‘Still Alice’: Alzheimer’s without sentimentality

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When someone mentions Alzheimer’s disease, it evokes the image of someone over the age of 65. However, approximately 10 percent of those diagnosed with the syndrome have an earlier onset. “Still Alice” is a stirring depiction of one such person.

Alice Howland (Julianne Moore) is an esteemed professor of linguistics at Columbia University. She and her medical researcher husband, John (Alec Baldwin), live in a fashionable, oak wainscoted Manhattan townhouse.  The two academics enjoy a mutually supportive, intellectually stimulating relationship.

At a dinner for Alice’s 50th birthday, the film fleshes out the family parameters. Alice’s older daughter, Anna (Kate Bosworth), is an attorney, who is trying to have a baby with her husband, Charlie (Shane McRae). Her son, Tom (Hunter Parrish), is a medical resident, who has recently broken up with his girlfriend. Lydia (Kristen Stewart) is the baby of the family. Much to Alice’s chagrin, she has eschewed college to pursue her muse as a struggling actress in sunny California.

A symposium, held in Los Angeles, establishes Alice’s academic credentials. She is introduced with glowing praise, which specifically cites her authorship of the seminal work, “From Neurons to Nouns.” She launches into a lecture about an abstruse topic, past tense irregular verb form. Early in her presentation, Alice stumbles verbally, but laughs it off. She jokes that she shouldn’t have had that glass of champagne on the previous evening. Alice recovers nimbly and proceeds with her discourse.

Originally, Alice assumed that the cognitive lapse during her lecture was a one-off aberration. However, back in New York, she experiences an acute sense of spatial disorientation while jogging. This portends a series of troubling incidents, in which Alice’s faculties seem to be intermittently compromised.

Alarmed by the fear that she has developed a brain tumor, Alice consults a neurologist, Dr. Benjamin (Stephen Kunken). At the session, Alice offers flashes of her formidable intellect. However, she also manifests clinical evidence of some mental deterioration.

Following some medical tests, Alice’s neurologist delivers a devastating diagnosis. She has early onset Alzheimer’s disease.

Alice has always been self-defined by her conspicuous intellect and verbal dexterity. How ironic is it that she is now cognitively challenged and groping for words? Stripped of her cerebrotonic proclivities, just who is she? The protagonist struggles with this identity crisis.

Alice anticipates that further intellectual impairment will continue in an inevitable and inexorable pattern. A particularly moving vignette shows Alice recording a message to her future self. In it, Alice counsels her projected analogue on how to cope with the diminution of her mental capacities. Imagine that science fiction time travel trope in which two permutations of the same character from two different temporal settings confront one another. Only in this instance, the notion is tethered to reality.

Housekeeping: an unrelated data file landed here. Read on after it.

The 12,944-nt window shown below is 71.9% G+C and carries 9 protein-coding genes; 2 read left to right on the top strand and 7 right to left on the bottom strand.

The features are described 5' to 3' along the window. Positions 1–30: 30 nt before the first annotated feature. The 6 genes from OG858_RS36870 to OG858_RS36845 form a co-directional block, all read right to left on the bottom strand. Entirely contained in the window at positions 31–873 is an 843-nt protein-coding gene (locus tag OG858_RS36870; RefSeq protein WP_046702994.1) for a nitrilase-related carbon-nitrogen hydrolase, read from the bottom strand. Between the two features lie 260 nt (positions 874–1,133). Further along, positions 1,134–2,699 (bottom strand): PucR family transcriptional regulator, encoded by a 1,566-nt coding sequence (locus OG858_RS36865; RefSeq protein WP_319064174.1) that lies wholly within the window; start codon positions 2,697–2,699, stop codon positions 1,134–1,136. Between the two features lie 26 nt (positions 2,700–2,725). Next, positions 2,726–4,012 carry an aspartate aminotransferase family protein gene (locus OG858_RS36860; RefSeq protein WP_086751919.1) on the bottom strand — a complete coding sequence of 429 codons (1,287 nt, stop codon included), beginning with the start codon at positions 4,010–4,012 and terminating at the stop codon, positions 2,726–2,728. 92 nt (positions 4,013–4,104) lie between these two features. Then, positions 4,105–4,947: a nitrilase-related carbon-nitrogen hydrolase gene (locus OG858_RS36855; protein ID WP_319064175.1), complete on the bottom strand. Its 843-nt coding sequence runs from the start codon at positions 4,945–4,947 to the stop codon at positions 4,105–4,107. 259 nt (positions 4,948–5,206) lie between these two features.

The novel by Lisa Genova has been effectively translated by the film’s co-screenwriters/co-directors, Richard Glatzer and Wash Westmoreland. The duo previously collaborated on “Quinceañera,” another nicely done, character driven film.

“Still Alice” provides Julianne Moore with another platform to display her impressive thespian skills. Those blessed with long memories may recall Moore as a regular on the daytime soap opera, “As the World Turns,” back in the ‘80s. The role won her a Daytime Emmy. Moore made the transition to the big screen with a string of highly-regarded performances in such films as “Short Cuts” and “Vanya on 42nd Street.” Oscar nominations piled up with “Boogie Nights,” “The End of the Affair,” “Far from Heaven,” and “The Hours.” Reverting back to television, she portrayed Vice Presidential candidate, Sarah Palin, in HBO’s, “Game  Change.” It garnered an Emmy Award, a Golden Globe, and a Screen Actors Guild Award for Best Actress for Moore.

Moore’s performance in “Still Alice” has inspired well-deserved critical praise.  She has already won a second Golden Glove and garnered a fifth Academy Award nomination as Best Actress. Many Hollywood insiders have touted her as a prohibitive favorite in the category.

A film about Alzheimer’s could easily devolve into bathos. However, courtesy of a nuanced performance by Julianne Moore, “Still Alice” provides a sobering, unsentimental  perspective on the fragility of the human mind.

“Still Alice” ***  PG-13 (for mature thematic material, and brief language including a sexual reference) 101 minutes


A  screen capture from a trailer to the film "Still Alice" athttps://www.youtube.com/watch?v=ZrXrZ5iiR0o

A screen capture from a trailer to the film “Still Alice” athttps://www.youtube.com/watch?v=ZrXrZ5iiR0o

Nathan Lerner sees over 200 feature films a year. He welcomes feedback at lernerprose@gmail.com.


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